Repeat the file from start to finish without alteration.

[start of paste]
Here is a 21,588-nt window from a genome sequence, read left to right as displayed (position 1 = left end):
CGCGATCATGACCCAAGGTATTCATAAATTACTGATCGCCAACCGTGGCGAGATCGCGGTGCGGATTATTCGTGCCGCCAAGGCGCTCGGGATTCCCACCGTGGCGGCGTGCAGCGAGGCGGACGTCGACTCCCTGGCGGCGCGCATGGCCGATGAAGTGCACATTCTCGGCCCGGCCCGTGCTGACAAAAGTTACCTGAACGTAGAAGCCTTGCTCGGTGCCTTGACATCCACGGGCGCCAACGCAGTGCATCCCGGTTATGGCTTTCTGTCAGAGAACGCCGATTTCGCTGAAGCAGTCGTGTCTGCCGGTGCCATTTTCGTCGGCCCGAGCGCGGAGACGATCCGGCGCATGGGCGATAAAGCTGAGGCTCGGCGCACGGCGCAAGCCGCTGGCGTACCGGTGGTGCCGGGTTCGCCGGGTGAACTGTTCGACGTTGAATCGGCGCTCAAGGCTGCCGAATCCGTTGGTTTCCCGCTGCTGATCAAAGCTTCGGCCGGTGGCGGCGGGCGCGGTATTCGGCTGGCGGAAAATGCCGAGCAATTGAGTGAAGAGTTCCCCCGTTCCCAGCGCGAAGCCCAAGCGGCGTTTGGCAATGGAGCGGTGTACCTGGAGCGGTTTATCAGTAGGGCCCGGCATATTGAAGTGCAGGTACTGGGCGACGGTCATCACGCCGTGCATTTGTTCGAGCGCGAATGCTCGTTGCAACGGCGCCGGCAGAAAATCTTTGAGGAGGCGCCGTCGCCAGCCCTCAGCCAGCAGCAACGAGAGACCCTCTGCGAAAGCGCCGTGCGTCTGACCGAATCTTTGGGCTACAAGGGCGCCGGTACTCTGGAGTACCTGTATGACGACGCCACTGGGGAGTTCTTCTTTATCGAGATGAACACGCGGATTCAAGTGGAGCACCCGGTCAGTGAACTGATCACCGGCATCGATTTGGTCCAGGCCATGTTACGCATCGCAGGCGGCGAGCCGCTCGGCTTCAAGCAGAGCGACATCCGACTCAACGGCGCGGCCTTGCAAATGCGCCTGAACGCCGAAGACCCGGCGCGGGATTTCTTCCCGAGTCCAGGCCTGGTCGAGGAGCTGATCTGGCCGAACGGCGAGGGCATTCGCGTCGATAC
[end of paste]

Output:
Here is a 21,588-nt window from a genome sequence, read left to right as displayed (position 1 = left end):
CGCGATCATGACCCAAGGTATTCATAAATTACTGATCGCCAACCGTGGCGAGATCGCGGTGCGGATTATTCGTGCCGCCAAGGCGCTCGGGATTCCCACCGTGGCGGCGTGCAGCGAGGCGGACGTCGACTCCCTGGCGGCGCGCATGGCCGATGAAGTGCACATTCTCGGCCCGGCCCGTGCTGACAAAAGTTACCTGAACGTAGAAGCCTTGCTCGGTGCCTTGACATCCACGGGCGCCAACGCAGTGCATCCCGGTTATGGCTTTCTGTCAGAGAACGCCGATTTCGCTGAAGCAGTCGTGTCTGCCGGTGCCATTTTCGTCGGCCCGAGCGCGGAGACGATCCGGCGCATGGGCGATAAAGCTGAGGCTCGGCGCACGGCGCAAGCCGCTGGCGTACCGGTGGTGCCGGGTTCGCCGGGTGAACTGTTCGACGTTGAATCGGCGCTCAAGGCTGCCGAATCCGTTGGTTTCCCGCTGCTGATCAAAGCTTCGGCCGGTGGCGGCGGGCGCGGTATTCGGCTGGCGGAAAATGCCGAGCAATTGAGTGAAGAGTTCCCCCGTTCCCAGCGCGAAGCCCAAGCGGCGTTTGGCAATGGAGCGGTGTACCTGGAGCGGTTTATCAGTAGGGCCCGGCATATTGAAGTGCAGGTACTGGGCGACGGTCATCACGCCGTGCATTTGTTCGAGCGCGAATGCTCGTTGCAACGGCGCCGGCAGAAAATCTTTGAGGAGGCGCCGTCGCCAGCCCTCAGCCAGCAGCAACGAGAGACCCTCTGCGAAAGCGCCGTGCGTCTGACCGAATCTTTGGGCTACAAGGGCGCCGGTACTCTGGAGTACCTGTATGACGACGCCACTGGGGAGTTCTTCTTTATCGAGATGAACACGCGGATTCAAGTGGAGCACCCGGTCAGTGAACTGATCACCGGCATCGATTTGGTCCAGGCCATGTTACGCATCGCAGGCGGCGAGCCGCTCGGCTTCAAGCAGAGCGACATCCGACTCAACGGCGCGGCCTTGCAAATGCGCCTGAACGCCGAAGACCCGGCGCGGGATTTCTTCCCGAGTCCAGGCCTGGTCGAGGAGCTGATCTGGCCGAACGGCGAGGGCATTCGCGTCGATAC